Monday, November 8, 2010


Japchae (잡채), stir-fried noodles with vegetables, is one of the Korean dishes that most resembles Chinese cooking, especially my favourite Singaporean fried bee hoon.

The Korean restaurants in BJ has this dish translated as za cai (杂菜) on the menu and I always wonder if it's actually a noodle or a vegetable dish. Because, (1) nowhere in the name can you tell it's a noodle dish, and (2) the only 杂菜 or chap chye I've known all my life was this Nonya stir-fried vegetable dish.  Well, Prof Wiki's explanation also doesn't sound convincing:

The name, japchae, comprises the two hanja words; jap (hangul: 잡, hanja: , literally "mixed and stirred") and chae (hangul: 채, hanja: , literally "vegetables"). Therefore, japchae literally means "a mixture of vegetables."

My love for this dish comes from my love for tanghoon (冬粉) aka glass noodles. I heart dang hoon everywhere, with fishball soup, chap chye, claypot crab, steamboat, stir-fried thai style, etc, etc.

Surfing the net has also made me realise that almost every Asian country has her own cellophane noodle dish. In Korea, glass noodles are made of sweet potato starch and is called dangmyun (당면 or 唐麵). It has a more greyish shade because of the sweet potato starch content.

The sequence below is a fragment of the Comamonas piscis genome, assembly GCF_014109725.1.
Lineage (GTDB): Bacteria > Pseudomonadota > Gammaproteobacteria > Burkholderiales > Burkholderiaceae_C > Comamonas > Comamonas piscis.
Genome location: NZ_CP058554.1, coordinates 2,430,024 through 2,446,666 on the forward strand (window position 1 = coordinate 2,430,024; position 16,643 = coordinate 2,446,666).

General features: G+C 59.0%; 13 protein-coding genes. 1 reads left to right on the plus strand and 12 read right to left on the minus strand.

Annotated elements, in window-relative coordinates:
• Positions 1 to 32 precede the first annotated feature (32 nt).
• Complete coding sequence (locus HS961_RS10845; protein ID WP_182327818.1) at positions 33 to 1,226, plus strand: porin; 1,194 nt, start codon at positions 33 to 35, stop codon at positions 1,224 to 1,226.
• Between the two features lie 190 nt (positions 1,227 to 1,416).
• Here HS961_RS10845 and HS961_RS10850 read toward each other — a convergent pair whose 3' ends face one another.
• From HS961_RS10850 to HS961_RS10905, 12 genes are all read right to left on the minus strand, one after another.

Korean dangmyun

Japchae (Korean stir-fried noodles)
(Serves 4)
Adapted from recipe by Korean food guru Maangchi. Besides posting the recipe of each dish, Maangchi also has a video of herself cooking on Youtube which is really useful for first timers like me.

250g Korean starch noodles "dangmyun"
150g Minced meat
1 bunch Spinach (washed and drained)
1 Carrot (cut into thin strips)
1 pkt White mushroom 金针菇 (seperated)
5 Dried shitake mushroom (soaked, drained & sliced thinly)
1 White onion (sliced thinly) 
3 cloves Garlic (chopped)
3 eggs (beaten, fried & sliced thinly)

Seasoning (the amounts can be changed according to your preference):
2-3tbsp Soya Sauce
1tbsp Sesame Oil
1-2tbsp Sugar
1-2tbsp Roasted sesame seeds

    Preparation (note that seasoning mentioned here is excluded in seasoning list above):
    * Blanch spinach. Dunk cooked spinach in cold water to retain fresh green colour. Drain spinach & squeeze out as much water as you can. Cut spinach into 2 inch length and mix it with 1/2 tbsp soya sauce and 1 tsp sesame oil (not included in Seasoning list above). Set this aside.
    * Fry carrot strips in 1/2tbsp oil till soft. Set aside.
    * Fry white mushroom in 1/2tbsp oil till soft. Set aside.
    * Fry onion slices in 1/2tbsp oil till soft and translucent. Set aside.
    * Fry chopped garlic in 1tbsp oil, add minced meat, sliced shitake mushroom and 1/2tsp pepper. Set aside when cooked. 

    * Boil dangmyun till soft (takes about 3 minutes).
    * Drain cooked dangmyun, but don't wash it with cold water.
    * Add sugar and liquid seasonings into dangmyun and mix quickly and thoroughly.
    * Mix in all cooked ingredients.
    * Sprinkle roasted sesame onto japchae before serving.

    You can also reduce the number of ingredients to make simple japchae ^__^
    Here's a sample of simple japchae served as a side dish in a restaurant:

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